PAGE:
Hero or traitor? - statue of a controversial Hungarian Prime Minister unveiled, but not in Budapest.

Pal Teleki

Count Pal Teleki, was prime minister of Hungary twice - but has never had a statue - until now. And even now it is controversial, because of Teleki's role in the Second World War. His supporters point to the tens of thousands of Polish refugees whose lives he helped save during the war. His detractors say he's the prime minister who submitted anti-Jewish acts to the Hungarian parliament in pre-war Hungary. Teleki committed suicide in 1941 and now a statue has been erected in a rural town. Gyorgi Jakobi has more.

The Teleki Memorial Committee wanted a statue of Pal Teleki in Buda Castle. Sculptor Tibor Rieger's statue was prepared. When plans for its unveiling drew closer, the Budapest Municipality, influenced by a wave of protest, voted down the idea of having a Teleki statue at all. They argued that Teleki, Prime minister of Hungary in 1920-21 and again from 1939 till his suicide in 1941, was responsible for anti-Jewish Acts of parliament that the Hungarian Parliament, as the first in Europe, passed before the war. Historian Tamas Katona offers the background.

"Count Teleki was an excellent geographer, a university professor, very far away from politics, but after losing the First World War, after the dismembering of Hungary, he thought that he had to do something about it. Lots of soldiers came back from the war, who began their university studies before the war and wanted to continue those studies. But the country lost three of its five universities. He wanted to make room for these people, and therefore he prepared a law, which allowed the different confessions and so on, a percentage of places at the university. That hit hard the Jewish community of Hungary, first of all of Budapest."

The infamous "numerus clausus" and other anti-Jewish acts which followed deprived Hungarian Jews of their human and citizen's rights even before the death camps. But Tamas Katona says Pal Teleki was acting under pressure.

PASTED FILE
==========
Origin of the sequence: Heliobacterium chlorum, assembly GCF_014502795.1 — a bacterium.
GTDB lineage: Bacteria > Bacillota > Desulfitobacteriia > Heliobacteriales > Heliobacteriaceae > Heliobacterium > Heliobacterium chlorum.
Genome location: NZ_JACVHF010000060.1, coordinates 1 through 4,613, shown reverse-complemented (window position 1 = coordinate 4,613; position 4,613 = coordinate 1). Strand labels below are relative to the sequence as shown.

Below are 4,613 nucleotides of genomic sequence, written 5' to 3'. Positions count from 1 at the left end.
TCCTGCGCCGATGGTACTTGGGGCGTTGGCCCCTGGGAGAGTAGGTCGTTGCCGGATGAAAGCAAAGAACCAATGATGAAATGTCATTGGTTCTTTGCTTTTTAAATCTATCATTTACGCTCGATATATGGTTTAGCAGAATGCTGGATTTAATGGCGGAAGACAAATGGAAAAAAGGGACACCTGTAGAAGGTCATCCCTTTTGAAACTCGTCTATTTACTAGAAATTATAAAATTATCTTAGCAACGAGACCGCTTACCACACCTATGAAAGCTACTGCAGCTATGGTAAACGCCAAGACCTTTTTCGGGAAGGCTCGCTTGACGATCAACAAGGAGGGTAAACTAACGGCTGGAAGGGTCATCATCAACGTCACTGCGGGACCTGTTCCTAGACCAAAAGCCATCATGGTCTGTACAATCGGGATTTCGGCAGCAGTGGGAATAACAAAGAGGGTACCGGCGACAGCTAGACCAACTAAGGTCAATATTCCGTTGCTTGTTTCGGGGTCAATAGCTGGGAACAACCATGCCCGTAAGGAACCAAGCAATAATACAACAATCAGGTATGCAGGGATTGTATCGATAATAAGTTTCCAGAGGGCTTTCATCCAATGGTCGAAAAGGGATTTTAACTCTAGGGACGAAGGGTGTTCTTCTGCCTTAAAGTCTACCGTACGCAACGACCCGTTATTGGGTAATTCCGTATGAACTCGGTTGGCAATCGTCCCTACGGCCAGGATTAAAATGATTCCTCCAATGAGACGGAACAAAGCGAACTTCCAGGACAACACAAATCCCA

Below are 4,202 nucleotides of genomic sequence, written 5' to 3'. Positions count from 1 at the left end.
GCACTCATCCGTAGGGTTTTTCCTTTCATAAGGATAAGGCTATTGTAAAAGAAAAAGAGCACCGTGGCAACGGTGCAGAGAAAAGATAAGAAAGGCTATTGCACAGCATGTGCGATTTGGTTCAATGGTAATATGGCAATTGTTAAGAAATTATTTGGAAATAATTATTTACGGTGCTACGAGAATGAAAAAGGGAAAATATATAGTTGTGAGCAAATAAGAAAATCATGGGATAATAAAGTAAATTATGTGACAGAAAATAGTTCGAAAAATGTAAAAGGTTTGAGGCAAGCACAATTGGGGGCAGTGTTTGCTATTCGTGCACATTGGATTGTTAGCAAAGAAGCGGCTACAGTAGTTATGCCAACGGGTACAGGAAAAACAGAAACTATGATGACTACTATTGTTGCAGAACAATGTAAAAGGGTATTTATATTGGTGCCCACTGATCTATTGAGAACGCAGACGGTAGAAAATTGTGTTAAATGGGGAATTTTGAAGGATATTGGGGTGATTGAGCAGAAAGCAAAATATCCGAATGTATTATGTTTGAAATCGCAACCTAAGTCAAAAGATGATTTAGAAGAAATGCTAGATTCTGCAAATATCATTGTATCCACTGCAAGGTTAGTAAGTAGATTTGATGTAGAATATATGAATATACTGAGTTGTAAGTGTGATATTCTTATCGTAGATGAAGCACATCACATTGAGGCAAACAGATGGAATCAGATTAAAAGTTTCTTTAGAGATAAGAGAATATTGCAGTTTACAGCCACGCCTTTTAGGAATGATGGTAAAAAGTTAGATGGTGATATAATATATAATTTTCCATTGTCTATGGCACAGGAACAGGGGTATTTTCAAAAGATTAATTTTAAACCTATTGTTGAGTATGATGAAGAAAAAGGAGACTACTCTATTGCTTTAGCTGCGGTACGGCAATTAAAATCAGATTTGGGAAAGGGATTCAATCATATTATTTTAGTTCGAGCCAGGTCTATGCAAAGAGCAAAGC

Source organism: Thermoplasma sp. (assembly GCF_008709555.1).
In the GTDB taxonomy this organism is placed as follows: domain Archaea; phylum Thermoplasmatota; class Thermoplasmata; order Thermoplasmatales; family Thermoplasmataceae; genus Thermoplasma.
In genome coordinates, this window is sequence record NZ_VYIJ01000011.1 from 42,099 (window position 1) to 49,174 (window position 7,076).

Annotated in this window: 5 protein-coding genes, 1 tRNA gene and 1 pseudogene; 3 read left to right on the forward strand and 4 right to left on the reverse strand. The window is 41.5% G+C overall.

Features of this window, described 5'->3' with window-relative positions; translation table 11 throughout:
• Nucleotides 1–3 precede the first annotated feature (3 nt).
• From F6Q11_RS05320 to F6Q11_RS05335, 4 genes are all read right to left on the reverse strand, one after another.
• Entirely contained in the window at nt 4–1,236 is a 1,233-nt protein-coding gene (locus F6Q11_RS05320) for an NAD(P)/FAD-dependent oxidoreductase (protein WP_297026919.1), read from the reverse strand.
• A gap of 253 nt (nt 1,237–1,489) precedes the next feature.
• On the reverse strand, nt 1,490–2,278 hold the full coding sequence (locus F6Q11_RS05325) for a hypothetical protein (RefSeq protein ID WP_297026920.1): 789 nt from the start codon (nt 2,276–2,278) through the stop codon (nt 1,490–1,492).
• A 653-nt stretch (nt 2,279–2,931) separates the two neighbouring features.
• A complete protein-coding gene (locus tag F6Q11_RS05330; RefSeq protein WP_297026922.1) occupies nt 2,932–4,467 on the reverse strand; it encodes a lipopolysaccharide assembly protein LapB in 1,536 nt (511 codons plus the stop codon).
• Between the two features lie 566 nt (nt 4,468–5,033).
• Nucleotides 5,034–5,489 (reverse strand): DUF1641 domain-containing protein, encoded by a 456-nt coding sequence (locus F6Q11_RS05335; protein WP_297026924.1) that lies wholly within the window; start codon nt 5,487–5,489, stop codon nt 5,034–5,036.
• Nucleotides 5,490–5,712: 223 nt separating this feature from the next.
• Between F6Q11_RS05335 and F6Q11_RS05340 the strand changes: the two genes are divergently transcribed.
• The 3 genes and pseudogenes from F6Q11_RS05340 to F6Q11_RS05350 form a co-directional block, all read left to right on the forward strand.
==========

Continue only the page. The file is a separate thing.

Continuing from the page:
"We were already under the shadow of Hitler. We had to obey, not to be occupied by the German forces. When Germany attacked Poland, Germany wanted to go through Hungarian territory, the so-called Trans-Carpathian region. Teleki didn't allow that, so it was a very brave deed. He had to be very careful what to allow and what not to the Germans. He was quite successful until the beginning of 1941. When Germany attacked Yugoslavia, they wanted Hungary not only to take part, but to allow German troops through Hungary. That couldn't be avoided, but we were on friendly terms with the Yugoslav government. He heard from our envoy in Warsaw that it would result in war between Great Britain and Hungary, then he saw no way out and committed suicide."

Balatonboglar where thousands of Polish refugees found shelter in the war volunteered to house a statue, so Pal Teleki has a statue in the Catholic Churchyard there.

"There were only two secondary schools for Poles in Europe, one in Switzerland and one - from 1939-1944 - in Balatonboglar in Hungary. Teleki is very much beloved in Poland. He has a street in Warsaw and the Poles poured a huge amount of money into that statue. Now it is a compromise solution, to erect the statue, which was done in Balatonboglar, where Teleki saved hundreds of thousands of Poles during the first months of the Second World War. Later on we can come back, when there is a wish or a need of having a statue for Prime Minister, Count Pal Teleki. He deserves more than the small memorial tablet, which I put on the Sandor Palace, which was the Prime Minister's office and is now the office of the President of the Republic."